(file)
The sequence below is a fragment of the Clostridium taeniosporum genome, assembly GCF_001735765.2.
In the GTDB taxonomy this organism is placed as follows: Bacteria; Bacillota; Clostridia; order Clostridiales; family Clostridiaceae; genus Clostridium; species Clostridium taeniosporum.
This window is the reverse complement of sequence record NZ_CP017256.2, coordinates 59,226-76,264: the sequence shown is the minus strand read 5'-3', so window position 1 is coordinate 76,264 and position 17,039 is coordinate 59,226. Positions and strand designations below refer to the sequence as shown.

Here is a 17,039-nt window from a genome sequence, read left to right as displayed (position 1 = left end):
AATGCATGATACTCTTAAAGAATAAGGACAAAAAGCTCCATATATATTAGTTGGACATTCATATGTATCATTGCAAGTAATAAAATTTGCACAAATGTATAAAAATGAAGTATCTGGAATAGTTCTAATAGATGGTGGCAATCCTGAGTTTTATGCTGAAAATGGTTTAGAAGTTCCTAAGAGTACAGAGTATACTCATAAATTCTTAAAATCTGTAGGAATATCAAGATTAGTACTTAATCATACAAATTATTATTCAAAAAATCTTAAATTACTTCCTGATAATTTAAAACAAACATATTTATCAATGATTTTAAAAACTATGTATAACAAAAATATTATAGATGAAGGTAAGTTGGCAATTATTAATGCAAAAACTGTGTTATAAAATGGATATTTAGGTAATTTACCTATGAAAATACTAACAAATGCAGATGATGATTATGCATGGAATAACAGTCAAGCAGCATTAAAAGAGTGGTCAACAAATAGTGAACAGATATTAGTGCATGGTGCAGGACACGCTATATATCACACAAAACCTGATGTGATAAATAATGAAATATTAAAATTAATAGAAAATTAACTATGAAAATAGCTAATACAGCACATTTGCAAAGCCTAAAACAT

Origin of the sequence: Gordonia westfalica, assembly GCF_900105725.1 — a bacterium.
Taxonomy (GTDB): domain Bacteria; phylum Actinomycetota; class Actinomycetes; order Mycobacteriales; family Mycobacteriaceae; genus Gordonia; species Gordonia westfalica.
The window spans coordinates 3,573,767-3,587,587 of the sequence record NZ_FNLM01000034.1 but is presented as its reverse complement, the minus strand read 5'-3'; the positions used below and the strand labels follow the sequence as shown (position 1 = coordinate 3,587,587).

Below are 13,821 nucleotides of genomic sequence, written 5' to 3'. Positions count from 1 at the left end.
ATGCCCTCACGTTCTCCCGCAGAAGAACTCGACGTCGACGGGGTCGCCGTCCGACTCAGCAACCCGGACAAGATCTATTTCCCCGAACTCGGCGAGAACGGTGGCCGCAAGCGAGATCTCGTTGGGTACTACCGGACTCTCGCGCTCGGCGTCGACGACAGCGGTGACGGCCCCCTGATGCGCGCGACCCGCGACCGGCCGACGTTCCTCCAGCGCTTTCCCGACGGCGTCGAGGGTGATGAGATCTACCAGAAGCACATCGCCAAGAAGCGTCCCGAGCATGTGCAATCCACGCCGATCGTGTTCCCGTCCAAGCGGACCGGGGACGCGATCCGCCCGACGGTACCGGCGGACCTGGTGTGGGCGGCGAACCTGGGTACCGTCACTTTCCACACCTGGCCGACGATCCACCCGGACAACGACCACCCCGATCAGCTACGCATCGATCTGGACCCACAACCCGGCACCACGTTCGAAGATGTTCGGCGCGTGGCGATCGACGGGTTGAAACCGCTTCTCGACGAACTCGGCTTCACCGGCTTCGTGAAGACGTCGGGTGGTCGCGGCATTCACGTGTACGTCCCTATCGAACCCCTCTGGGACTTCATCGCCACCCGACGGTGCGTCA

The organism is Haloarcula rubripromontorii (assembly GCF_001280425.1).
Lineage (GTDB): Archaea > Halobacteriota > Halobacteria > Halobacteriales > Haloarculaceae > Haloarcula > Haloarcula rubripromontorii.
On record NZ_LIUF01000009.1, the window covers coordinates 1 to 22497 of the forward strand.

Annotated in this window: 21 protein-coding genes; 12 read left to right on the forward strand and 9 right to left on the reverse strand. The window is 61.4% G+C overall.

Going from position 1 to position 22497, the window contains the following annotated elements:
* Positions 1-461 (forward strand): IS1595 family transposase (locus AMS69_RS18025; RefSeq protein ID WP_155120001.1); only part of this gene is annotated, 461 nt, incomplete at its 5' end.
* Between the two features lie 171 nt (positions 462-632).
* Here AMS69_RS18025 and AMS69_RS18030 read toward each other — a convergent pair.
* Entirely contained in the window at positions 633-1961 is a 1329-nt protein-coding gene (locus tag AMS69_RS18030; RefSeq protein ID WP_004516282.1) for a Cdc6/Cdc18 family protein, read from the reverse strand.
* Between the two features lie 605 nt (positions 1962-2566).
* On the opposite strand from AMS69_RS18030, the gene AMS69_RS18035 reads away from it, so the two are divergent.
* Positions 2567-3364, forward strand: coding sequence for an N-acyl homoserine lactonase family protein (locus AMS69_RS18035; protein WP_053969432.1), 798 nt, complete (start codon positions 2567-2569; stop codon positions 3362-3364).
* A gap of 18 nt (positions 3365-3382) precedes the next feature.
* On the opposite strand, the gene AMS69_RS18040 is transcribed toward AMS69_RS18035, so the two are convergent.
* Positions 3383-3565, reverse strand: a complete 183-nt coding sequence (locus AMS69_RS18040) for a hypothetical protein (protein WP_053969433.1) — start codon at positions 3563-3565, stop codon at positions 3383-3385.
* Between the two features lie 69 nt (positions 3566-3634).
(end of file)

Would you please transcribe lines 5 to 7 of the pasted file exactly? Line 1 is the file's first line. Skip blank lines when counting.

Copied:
AATGCATGATACTCTTAAAGAATAAGGACAAAAAGCTCCATATATATTAGTTGGACATTCATATGTATCATTGCAAGTAATAAAATTTGCACAAATGTATAAAAATGAAGTATCTGGAATAGTTCTAATAGATGGTGGCAATCCTGAGTTTTATGCTGAAAATGGTTTAGAAGTTCCTAAGAGTACAGAGTATACTCATAAATTCTTAAAATCTGTAGGAATATCAAGATTAGTACTTAATCATACAAATTATTATTCAAAAAATCTTAAATTACTTCCTGATAATTTAAAACAAACATATTTATCAATGATTTTAAAAACTATGTATAACAAAAATATTATAGATGAAGGTAAGTTGGCAATTATTAATGCAAAAACTGTGTTATAAAATGGATATTTAGGTAATTTACCTATGAAAATACTAACAAATGCAGATGATGATTATGCATGGAATAACAGTCAAGCAGCATTAAAAGAGTGGTCAACAAATAGTGAACAGATATTAGTGCATGGTGCAGGACACGCTATATATCACACAAAACCTGATGTGATAAATAATGAAATATTAAAATTAATAGAAAATTAACTATGAAAATAGCTAATACAGCACATTTGCAAAGCCTAAAACAT

Origin of the sequence: Gordonia westfalica, assembly GCF_900105725.1 — a bacterium.
Taxonomy (GTDB): domain Bacteria; phylum Actinomycetota; class Actinomycetes; order Mycobacteriales; family Mycobacteriaceae; genus Gordonia; species Gordonia westfalica.